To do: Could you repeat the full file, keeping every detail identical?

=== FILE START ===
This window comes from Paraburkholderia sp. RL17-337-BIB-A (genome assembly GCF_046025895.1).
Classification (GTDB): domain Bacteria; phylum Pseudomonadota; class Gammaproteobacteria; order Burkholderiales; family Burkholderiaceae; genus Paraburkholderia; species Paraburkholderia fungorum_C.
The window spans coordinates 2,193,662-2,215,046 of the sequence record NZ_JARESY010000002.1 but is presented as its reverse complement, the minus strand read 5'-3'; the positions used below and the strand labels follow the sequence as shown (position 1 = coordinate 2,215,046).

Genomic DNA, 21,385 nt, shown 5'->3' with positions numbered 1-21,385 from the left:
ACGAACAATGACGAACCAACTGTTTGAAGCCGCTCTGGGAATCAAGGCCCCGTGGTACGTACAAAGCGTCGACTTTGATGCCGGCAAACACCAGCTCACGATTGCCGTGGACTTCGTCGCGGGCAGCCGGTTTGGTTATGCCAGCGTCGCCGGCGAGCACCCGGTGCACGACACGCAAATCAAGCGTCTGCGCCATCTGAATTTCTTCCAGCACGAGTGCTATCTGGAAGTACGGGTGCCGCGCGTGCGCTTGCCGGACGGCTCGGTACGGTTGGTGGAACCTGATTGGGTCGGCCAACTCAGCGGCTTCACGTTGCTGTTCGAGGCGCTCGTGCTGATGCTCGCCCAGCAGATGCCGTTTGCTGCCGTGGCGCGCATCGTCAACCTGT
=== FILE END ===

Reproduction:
This window comes from Paraburkholderia sp. RL17-337-BIB-A (genome assembly GCF_046025895.1).
Classification (GTDB): domain Bacteria; phylum Pseudomonadota; class Gammaproteobacteria; order Burkholderiales; family Burkholderiaceae; genus Paraburkholderia; species Paraburkholderia fungorum_C.
The window spans coordinates 2,193,662-2,215,046 of the sequence record NZ_JARESY010000002.1 but is presented as its reverse complement, the minus strand read 5'-3'; the positions used below and the strand labels follow the sequence as shown (position 1 = coordinate 2,215,046).

Genomic DNA, 21,385 nt, shown 5'->3' with positions numbered 1-21,385 from the left:
ACGAACAATGACGAACCAACTGTTTGAAGCCGCTCTGGGAATCAAGGCCCCGTGGTACGTACAAAGCGTCGACTTTGATGCCGGCAAACACCAGCTCACGATTGCCGTGGACTTCGTCGCGGGCAGCCGGTTTGGTTATGCCAGCGTCGCCGGCGAGCACCCGGTGCACGACACGCAAATCAAGCGTCTGCGCCATCTGAATTTCTTCCAGCACGAGTGCTATCTGGAAGTACGGGTGCCGCGCGTGCGCTTGCCGGACGGCTCGGTACGGTTGGTGGAACCTGATTGGGTCGGCCAACTCAGCGGCTTCACGTTGCTGTTCGAGGCGCTCGTGCTGATGCTCGCCCAGCAGATGCCGTTTGCTGCCGTGGCGCGCATCGTCAACCTGT